The Mongol Olle

The Mongolian Olle Trail — September 2017

After visiting the Wenzhou Hotel, and being entirely too excited about hiring a driver in Chinese, Alena and I were picked up on the morning we’d arranged. In the end, the driver we’d found at the Wenzhou Hotel spoke no Chinese, a little bit of English, and a fair bit of Russian. (Thus began my endless reliance on Alena/Alyona/Alyonka, the Universal Translator.)

Our first stop with our driver was the giant Ghengis Khan Equestrian Statue. There’s not much going on with the Ghengis Khan statue, beyond an underwhelming museum in the basement and also the fact that it is blindingly bright in the relentless Mongolian sunshine. It’s also 130 feet tall.

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Other UB Shenanigans

(Note: I’m still playing catch-up! Recapping things I did September 2017…)

The Shaman

Back in UB, Jurgen, an older gentleman from Amsterdam, mentioned he was going to go to a shaman ceremony, and invited me along. I met up with him on a Thursday morning in September, and we went to the shaman ceremony together.

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UB & Stepperiders Ger Camp

After Japan, I had a brief stopover in Seoul, South Korea, because flights to Ulan Bator are fairly limited (HK, Seoul, Beijing and Russia are the top/only places with direct flights.

In Seoul, I met up briefly with a friend from Shanghai, who showed me around a neat new Korean-hipster area that is being built in old, traditional Korean-style wooden houses. I ate Great Food (because Korea), including this strange cold glass noodle in a sesame sauce that a college friend, Ji-Eun recommended to me.

Unfortunately that weekend, Ji-Eun was in Jeju (Oh, Jeju!) so we were only able to meet up briefly the morning before my flight to UB. However, in that brief meeting, Ji-Eun managed to be the Best Hostess ever, treating me to lunch and making sure I had food for the plane, and even gifting me with a selfie stick and instructions to Take More Pictures.

Challenge Accepted.

And so, in the beginning of September 2017, I went off I went to Ulaanbaatar.

Continue reading UB & Stepperiders Ger Camp

The Obligatory (and amazing) Ryokan Stay

I went for a one-night stay at the ryokan Tsurunoyu Onsen, in Nyuto onsen village, which is famous for its natural hotsprings and in particular, its mixed-sex bath. As I’m a last minute traveler with poor planning skills, I’d like to take a brief moment to give a shoutout to Travel Arrange Japan, because while they looked like a semi-sketchy website with very few reviews to verify their legitimacy, the folks there helped me book a stay at the very popular Tsurunoyu! They also contacted the onsen to help me arrange the shuttle from the closest bust stop to the onsen, and were very available on email. So Travel Arrange Japan is a legit business, people!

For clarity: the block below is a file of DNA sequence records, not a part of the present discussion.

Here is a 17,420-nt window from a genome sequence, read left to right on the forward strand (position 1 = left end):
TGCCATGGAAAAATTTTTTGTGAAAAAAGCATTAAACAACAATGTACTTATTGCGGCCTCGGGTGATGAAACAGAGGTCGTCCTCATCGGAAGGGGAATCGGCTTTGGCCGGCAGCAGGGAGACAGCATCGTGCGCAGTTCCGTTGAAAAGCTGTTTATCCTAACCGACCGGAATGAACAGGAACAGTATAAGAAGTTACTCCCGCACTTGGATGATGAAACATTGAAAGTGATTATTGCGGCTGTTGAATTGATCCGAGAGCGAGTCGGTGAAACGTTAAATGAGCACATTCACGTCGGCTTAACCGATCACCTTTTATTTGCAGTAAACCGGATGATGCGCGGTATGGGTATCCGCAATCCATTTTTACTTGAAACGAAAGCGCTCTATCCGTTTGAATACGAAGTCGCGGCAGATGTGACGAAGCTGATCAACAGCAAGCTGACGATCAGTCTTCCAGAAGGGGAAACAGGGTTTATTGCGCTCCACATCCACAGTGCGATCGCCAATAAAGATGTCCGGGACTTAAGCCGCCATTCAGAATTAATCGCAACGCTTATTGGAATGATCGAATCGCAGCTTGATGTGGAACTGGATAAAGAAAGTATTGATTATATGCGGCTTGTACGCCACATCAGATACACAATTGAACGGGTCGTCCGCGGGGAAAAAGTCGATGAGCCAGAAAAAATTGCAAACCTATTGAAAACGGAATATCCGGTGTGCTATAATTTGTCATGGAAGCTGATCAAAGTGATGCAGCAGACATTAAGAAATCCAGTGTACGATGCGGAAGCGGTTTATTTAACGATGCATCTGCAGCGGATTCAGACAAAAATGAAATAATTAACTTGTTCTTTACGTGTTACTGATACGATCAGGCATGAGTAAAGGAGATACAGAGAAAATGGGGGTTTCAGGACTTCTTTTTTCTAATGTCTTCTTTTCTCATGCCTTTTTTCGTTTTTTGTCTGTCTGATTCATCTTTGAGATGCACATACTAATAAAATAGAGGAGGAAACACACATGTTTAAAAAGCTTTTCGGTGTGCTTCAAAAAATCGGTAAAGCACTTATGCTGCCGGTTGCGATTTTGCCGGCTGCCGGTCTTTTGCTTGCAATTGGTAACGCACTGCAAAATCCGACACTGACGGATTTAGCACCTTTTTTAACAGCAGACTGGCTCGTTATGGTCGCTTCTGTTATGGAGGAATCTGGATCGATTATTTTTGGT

Now — onto my ryokan stay in Nyuto onsen village.

Nyuto translates into “nipple” because the onsen village is nestled in a part of the mountains by a beautiful lake which apparently looks like a nipple. I don’t know; getting to Tsurunoyu involved taking a train, then a public bus, then a shuttle which picked me up from the bus stop along with three others on their way to Tsurunoyu at the same time as me.

Japanese ryokan are traditional inns where people typically spend a night or so basically just lounging around, but traditionally. The general ryokan schedule involves soaking in hot springs a lot, having a nice meal served in your room, and then pushing aside the room’s sparse furniture to lay your futon out on the tatami mats to go to sleep.

Continue reading The Obligatory (and amazing) Ryokan Stay

The Horse Trek

The highlight of mine and Alena’s time in Mongolia together came after our Mongolian Olle adventure: we went on a three day horse trek.

The horse trek began with Alena heading off to Stepperiders camp, to spend Thursday evening in a ger there. I stayed in UB to get some last minute work done, and joined her in the morning.

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Oh, deer!

The day after I visited the Peace Park, I took a train and a ferry to the island of Miyajima, which is famous for its “Floating Torii.” The large torii gate of a temple on Miyajima is set in the sand, so at high tide, it stands in the water. (At low tide, it stands on a bar of sand is distinctly less impressive. Be sure to check the tides if you want to go.)

I did not check the tides, and arrived earlier in mid-morning with hours to go until the mid-afternoon’s higher tides.

Continue reading Oh, deer!